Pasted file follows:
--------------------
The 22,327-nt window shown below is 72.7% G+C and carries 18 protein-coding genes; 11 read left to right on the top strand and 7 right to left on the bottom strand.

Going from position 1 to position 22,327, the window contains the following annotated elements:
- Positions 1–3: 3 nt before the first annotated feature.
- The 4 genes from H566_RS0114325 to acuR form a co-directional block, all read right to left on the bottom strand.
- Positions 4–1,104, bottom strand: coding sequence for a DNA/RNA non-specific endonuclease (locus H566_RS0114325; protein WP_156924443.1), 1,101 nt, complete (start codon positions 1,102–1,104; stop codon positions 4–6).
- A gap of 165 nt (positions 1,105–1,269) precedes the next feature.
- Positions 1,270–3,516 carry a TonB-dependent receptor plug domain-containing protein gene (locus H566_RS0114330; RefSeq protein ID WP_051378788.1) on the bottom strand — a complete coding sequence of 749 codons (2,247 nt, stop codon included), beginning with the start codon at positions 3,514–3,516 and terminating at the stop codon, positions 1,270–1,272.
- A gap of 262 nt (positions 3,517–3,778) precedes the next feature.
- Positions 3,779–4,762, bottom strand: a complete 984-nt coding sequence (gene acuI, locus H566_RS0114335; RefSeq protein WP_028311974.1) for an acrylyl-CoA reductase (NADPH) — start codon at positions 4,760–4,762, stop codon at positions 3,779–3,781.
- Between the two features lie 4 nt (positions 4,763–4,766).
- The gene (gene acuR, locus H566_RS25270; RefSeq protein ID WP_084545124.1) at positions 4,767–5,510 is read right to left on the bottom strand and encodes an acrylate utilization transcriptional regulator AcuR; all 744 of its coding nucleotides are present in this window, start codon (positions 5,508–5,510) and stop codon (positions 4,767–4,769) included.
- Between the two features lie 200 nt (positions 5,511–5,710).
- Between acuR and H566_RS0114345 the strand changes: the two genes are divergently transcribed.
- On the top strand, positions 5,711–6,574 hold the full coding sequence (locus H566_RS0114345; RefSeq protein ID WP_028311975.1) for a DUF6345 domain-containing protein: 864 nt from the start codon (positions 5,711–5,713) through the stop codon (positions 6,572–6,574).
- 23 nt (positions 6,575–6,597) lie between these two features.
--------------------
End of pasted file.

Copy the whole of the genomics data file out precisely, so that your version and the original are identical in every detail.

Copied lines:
The 22,327-nt window shown below is 72.7% G+C and carries 18 protein-coding genes; 11 read left to right on the top strand and 7 right to left on the bottom strand.

Going from position 1 to position 22,327, the window contains the following annotated elements:
- Positions 1–3: 3 nt before the first annotated feature.
- The 4 genes from H566_RS0114325 to acuR form a co-directional block, all read right to left on the bottom strand.
- Positions 4–1,104, bottom strand: coding sequence for a DNA/RNA non-specific endonuclease (locus H566_RS0114325; protein WP_156924443.1), 1,101 nt, complete (start codon positions 1,102–1,104; stop codon positions 4–6).
- A gap of 165 nt (positions 1,105–1,269) precedes the next feature.
- Positions 1,270–3,516 carry a TonB-dependent receptor plug domain-containing protein gene (locus H566_RS0114330; RefSeq protein ID WP_051378788.1) on the bottom strand — a complete coding sequence of 749 codons (2,247 nt, stop codon included), beginning with the start codon at positions 3,514–3,516 and terminating at the stop codon, positions 1,270–1,272.
- A gap of 262 nt (positions 3,517–3,778) precedes the next feature.
- Positions 3,779–4,762, bottom strand: a complete 984-nt coding sequence (gene acuI, locus H566_RS0114335; RefSeq protein WP_028311974.1) for an acrylyl-CoA reductase (NADPH) — start codon at positions 4,760–4,762, stop codon at positions 3,779–3,781.
- Between the two features lie 4 nt (positions 4,763–4,766).
- The gene (gene acuR, locus H566_RS25270; RefSeq protein ID WP_084545124.1) at positions 4,767–5,510 is read right to left on the bottom strand and encodes an acrylate utilization transcriptional regulator AcuR; all 744 of its coding nucleotides are present in this window, start codon (positions 5,508–5,510) and stop codon (positions 4,767–4,769) included.
- Between the two features lie 200 nt (positions 5,511–5,710).
- Between acuR and H566_RS0114345 the strand changes: the two genes are divergently transcribed.
- On the top strand, positions 5,711–6,574 hold the full coding sequence (locus H566_RS0114345; RefSeq protein ID WP_028311975.1) for a DUF6345 domain-containing protein: 864 nt from the start codon (positions 5,711–5,713) through the stop codon (positions 6,572–6,574).
- 23 nt (positions 6,575–6,597) lie between these two features.